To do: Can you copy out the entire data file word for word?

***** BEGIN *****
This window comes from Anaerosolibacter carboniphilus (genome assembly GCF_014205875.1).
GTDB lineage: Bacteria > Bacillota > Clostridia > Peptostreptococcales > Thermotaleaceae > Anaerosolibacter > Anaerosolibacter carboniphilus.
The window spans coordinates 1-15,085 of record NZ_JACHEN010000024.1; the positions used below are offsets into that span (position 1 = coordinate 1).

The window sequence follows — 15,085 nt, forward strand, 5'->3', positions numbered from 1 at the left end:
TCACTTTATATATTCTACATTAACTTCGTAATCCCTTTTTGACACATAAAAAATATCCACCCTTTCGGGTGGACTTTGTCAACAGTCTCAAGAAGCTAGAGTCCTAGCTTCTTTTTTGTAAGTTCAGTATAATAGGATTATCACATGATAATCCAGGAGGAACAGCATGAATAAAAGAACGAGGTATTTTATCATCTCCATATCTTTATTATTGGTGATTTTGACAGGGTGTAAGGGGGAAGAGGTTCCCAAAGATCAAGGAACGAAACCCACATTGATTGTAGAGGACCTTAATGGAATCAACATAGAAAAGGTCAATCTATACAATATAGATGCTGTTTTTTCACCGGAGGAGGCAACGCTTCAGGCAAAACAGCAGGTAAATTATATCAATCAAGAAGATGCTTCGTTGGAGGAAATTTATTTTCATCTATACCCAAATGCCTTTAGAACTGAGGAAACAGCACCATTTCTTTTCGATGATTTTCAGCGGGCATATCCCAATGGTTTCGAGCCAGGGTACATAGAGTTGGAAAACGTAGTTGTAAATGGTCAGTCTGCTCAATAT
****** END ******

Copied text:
This window comes from Anaerosolibacter carboniphilus (genome assembly GCF_014205875.1).
GTDB lineage: Bacteria > Bacillota > Clostridia > Peptostreptococcales > Thermotaleaceae > Anaerosolibacter > Anaerosolibacter carboniphilus.
The window spans coordinates 1-15,085 of record NZ_JACHEN010000024.1; the positions used below are offsets into that span (position 1 = coordinate 1).

The window sequence follows — 15,085 nt, forward strand, 5'->3', positions numbered from 1 at the left end:
TCACTTTATATATTCTACATTAACTTCGTAATCCCTTTTTGACACATAAAAAATATCCACCCTTTCGGGTGGACTTTGTCAACAGTCTCAAGAAGCTAGAGTCCTAGCTTCTTTTTTGTAAGTTCAGTATAATAGGATTATCACATGATAATCCAGGAGGAACAGCATGAATAAAAGAACGAGGTATTTTATCATCTCCATATCTTTATTATTGGTGATTTTGACAGGGTGTAAGGGGGAAGAGGTTCCCAAAGATCAAGGAACGAAACCCACATTGATTGTAGAGGACCTTAATGGAATCAACATAGAAAAGGTCAATCTATACAATATAGATGCTGTTTTTTCACCGGAGGAGGCAACGCTTCAGGCAAAACAGCAGGTAAATTATATCAATCAAGAAGATGCTTCGTTGGAGGAAATTTATTTTCATCTATACCCAAATGCCTTTAGAACTGAGGAAACAGCACCATTTCTTTTCGATGATTTTCAGCGGGCATATCCCAATGGTTTCGAGCCAGGGTACATAGAGTTGGAAAACGTAGTTGTAAATGGTCAGTCTGCTCAATAT